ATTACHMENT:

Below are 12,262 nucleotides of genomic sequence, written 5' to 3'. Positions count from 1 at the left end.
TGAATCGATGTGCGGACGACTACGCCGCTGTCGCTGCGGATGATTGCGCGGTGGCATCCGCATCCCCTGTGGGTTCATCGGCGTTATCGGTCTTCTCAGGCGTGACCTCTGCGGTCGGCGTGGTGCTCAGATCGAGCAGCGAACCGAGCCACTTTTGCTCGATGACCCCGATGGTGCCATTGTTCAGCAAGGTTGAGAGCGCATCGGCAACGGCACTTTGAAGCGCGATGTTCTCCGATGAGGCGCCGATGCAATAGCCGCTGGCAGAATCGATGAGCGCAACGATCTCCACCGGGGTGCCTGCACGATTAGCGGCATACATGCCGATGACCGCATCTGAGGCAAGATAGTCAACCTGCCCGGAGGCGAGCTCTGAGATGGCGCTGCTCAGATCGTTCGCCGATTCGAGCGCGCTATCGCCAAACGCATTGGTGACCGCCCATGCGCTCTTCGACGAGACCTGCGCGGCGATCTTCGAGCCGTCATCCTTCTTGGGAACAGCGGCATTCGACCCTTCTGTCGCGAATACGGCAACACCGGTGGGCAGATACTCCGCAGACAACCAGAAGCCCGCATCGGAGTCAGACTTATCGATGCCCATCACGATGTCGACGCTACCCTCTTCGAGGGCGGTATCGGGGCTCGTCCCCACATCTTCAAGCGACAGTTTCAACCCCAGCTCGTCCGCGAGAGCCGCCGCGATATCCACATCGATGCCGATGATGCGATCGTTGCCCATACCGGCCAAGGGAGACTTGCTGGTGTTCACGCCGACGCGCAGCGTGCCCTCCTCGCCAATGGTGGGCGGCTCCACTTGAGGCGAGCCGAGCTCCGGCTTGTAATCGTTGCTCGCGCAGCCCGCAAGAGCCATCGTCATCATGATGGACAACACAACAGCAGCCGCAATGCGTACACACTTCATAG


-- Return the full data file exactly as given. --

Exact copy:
Below are 12,262 nucleotides of genomic sequence, written 5' to 3'. Positions count from 1 at the left end.
TGAATCGATGTGCGGACGACTACGCCGCTGTCGCTGCGGATGATTGCGCGGTGGCATCCGCATCCCCTGTGGGTTCATCGGCGTTATCGGTCTTCTCAGGCGTGACCTCTGCGGTCGGCGTGGTGCTCAGATCGAGCAGCGAACCGAGCCACTTTTGCTCGATGACCCCGATGGTGCCATTGTTCAGCAAGGTTGAGAGCGCATCGGCAACGGCACTTTGAAGCGCGATGTTCTCCGATGAGGCGCCGATGCAATAGCCGCTGGCAGAATCGATGAGCGCAACGATCTCCACCGGGGTGCCTGCACGATTAGCGGCATACATGCCGATGACCGCATCTGAGGCAAGATAGTCAACCTGCCCGGAGGCGAGCTCTGAGATGGCGCTGCTCAGATCGTTCGCCGATTCGAGCGCGCTATCGCCAAACGCATTGGTGACCGCCCATGCGCTCTTCGACGAGACCTGCGCGGCGATCTTCGAGCCGTCATCCTTCTTGGGAACAGCGGCATTCGACCCTTCTGTCGCGAATACGGCAACACCGGTGGGCAGATACTCCGCAGACAACCAGAAGCCCGCATCGGAGTCAGACTTATCGATGCCCATCACGATGTCGACGCTACCCTCTTCGAGGGCGGTATCGGGGCTCGTCCCCACATCTTCAAGCGACAGTTTCAACCCCAGCTCGTCCGCGAGAGCCGCCGCGATATCCACATCGATGCCGATGATGCGATCGTTGCCCATACCGGCCAAGGGAGACTTGCTGGTGTTCACGCCGACGCGCAGCGTGCCCTCCTCGCCAATGGTGGGCGGCTCCACTTGAGGCGAGCCGAGCTCCGGCTTGTAATCGTTGCTCGCGCAGCCCGCAAGAGCCATCGTCATCATGATGGACAACACAACAGCAGCCGCAATGCGTACACACTTCATAG